• Take reasonable measures to secure and maintain the confidentiality and integrity of data; and

• Educate themselves about privacy requirements and best practices.


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Big Data Enters the Classroom

Technological Advances and Privacy Concerns Clash

With the shift to computerized testing, tablets in the classroom and digitized personal records, schools are collecting more data than ever on how children are doing.

Now, some educators believe, it’s time to put that data to use.

Every answer on a quiz can be analyzed to give teachers a precise picture of what their students have learned. A pattern of wrong answers is no longer just a bad grade; teachers can get clues to why students picked the wrong answer. Publishers can analyze which chapters in their textbooks are working, and which might need revising.

Steven Ross, a professor at the Center for Research and Reform in Education at Johns Hopkins University, says using data to help tailor education to individuals will drive learning in the future. “Most of us in research and education policy think that for today’s and tomorrow’s generation of kids, it’s probably the only way,” he says.

Perhaps the biggest stumbling block to using data in schools isn’t technological, though. Rather, it’s the fear that doing so will invade the privacy of students. Parents worry, for example, that details of a child’s early struggles with reading could hurt them with future employers—or with schoolyard bullies.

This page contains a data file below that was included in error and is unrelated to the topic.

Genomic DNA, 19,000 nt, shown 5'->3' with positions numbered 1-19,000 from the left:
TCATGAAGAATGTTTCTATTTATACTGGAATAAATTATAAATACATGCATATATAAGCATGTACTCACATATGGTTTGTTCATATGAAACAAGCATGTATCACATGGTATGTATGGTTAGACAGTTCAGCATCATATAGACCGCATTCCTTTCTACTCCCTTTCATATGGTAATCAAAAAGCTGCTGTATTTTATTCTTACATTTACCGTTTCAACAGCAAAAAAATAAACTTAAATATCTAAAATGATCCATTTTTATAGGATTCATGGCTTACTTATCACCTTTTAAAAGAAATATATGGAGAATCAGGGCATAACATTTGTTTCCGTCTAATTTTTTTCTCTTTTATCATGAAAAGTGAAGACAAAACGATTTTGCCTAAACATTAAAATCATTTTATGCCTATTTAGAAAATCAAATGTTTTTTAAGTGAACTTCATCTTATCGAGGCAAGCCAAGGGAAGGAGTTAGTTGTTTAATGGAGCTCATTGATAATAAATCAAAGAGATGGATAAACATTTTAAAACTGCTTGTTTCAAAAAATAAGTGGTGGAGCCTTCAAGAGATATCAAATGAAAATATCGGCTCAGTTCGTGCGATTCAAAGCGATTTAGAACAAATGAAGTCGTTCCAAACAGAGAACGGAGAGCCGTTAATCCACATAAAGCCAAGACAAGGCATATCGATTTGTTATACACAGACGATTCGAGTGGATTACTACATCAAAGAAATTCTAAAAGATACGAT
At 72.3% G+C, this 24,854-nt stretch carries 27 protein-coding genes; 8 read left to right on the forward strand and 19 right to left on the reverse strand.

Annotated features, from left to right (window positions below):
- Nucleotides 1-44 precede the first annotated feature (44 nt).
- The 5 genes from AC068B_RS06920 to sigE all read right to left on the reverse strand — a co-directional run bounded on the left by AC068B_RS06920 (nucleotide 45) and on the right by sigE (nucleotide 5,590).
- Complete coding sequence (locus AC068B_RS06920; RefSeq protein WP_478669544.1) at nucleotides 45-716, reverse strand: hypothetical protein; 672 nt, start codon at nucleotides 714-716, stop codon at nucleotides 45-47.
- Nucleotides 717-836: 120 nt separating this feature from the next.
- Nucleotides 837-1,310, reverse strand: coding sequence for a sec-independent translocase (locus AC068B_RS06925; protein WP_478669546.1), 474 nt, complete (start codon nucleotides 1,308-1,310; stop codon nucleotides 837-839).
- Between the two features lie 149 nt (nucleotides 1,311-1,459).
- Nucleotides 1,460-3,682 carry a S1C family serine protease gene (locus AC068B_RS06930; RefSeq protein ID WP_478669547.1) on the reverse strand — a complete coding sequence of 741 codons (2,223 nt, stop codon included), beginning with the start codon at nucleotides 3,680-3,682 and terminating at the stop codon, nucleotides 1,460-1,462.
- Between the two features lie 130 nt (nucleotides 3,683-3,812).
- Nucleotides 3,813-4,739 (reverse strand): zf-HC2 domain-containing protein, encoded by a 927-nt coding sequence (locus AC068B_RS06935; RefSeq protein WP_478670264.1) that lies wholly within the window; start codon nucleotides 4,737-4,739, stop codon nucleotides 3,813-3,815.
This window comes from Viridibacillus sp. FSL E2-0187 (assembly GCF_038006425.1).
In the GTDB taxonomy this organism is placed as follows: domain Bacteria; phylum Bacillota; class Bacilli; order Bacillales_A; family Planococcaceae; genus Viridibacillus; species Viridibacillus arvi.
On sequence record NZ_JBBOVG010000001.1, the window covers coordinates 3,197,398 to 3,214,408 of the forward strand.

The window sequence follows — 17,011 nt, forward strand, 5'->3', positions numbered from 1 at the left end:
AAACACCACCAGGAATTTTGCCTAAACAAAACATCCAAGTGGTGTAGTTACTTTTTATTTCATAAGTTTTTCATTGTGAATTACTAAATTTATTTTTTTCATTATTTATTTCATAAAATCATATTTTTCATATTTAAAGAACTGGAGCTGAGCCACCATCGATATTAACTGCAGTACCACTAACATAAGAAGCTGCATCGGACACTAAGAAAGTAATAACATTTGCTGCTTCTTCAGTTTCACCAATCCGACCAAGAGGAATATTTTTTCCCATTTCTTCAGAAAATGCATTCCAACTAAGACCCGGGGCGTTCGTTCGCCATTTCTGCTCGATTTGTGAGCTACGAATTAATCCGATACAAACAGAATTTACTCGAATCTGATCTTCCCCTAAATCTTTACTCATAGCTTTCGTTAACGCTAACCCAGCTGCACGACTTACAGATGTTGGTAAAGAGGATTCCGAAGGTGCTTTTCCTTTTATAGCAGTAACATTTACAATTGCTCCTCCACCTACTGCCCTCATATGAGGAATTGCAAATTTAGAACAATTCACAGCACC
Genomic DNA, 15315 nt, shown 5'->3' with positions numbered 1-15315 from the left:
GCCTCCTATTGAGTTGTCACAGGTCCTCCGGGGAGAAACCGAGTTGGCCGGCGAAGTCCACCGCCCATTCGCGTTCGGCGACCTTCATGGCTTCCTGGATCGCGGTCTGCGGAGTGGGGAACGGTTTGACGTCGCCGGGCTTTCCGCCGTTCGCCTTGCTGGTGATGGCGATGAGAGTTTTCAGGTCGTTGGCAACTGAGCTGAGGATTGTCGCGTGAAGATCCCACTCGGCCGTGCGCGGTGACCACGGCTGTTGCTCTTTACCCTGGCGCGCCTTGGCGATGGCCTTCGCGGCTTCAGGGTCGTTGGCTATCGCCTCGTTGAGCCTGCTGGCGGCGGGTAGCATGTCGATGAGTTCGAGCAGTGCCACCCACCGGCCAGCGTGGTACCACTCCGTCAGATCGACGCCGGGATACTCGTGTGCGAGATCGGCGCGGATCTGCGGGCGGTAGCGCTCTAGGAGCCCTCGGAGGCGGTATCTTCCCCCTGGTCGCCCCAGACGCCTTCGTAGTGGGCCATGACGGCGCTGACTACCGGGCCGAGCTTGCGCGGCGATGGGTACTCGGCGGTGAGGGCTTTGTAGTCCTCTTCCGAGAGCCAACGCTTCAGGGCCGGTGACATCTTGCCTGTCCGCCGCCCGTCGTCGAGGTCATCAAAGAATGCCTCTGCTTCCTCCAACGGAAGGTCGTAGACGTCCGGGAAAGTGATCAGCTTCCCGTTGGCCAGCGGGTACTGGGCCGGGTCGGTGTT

“It’s really invasive,” says Lisa Shaw, a parent in the New York City public school system. “There’s no amount of monetary funds that could replace personal information that could be used to hurt or harm children in the future.”

Expanding Field

Over the past decade, schools have started using cloud storage or begun sending more data to state education departments for collection and analysis. The amount of data collected is expected to swell as more schools use apps and tablets that can collect information down to individual keystrokes, or even how long a student holds a mouse pointer above a certain answer.

Innovative education projects include Teach to One, a program run by New York City-based New Classrooms Innovation Partners. The company works with schools in Chicago, New York City and Washington, D.C., to track whether students have mastered math concepts. Through its software, students are given personalized quizzes and lessons that target their weaknesses. Students take classes in a few different settings—in a classroom with a live teacher, with a one-on-one tutor online or even through computer lessons—and the software aims to figure out which setting works best for them.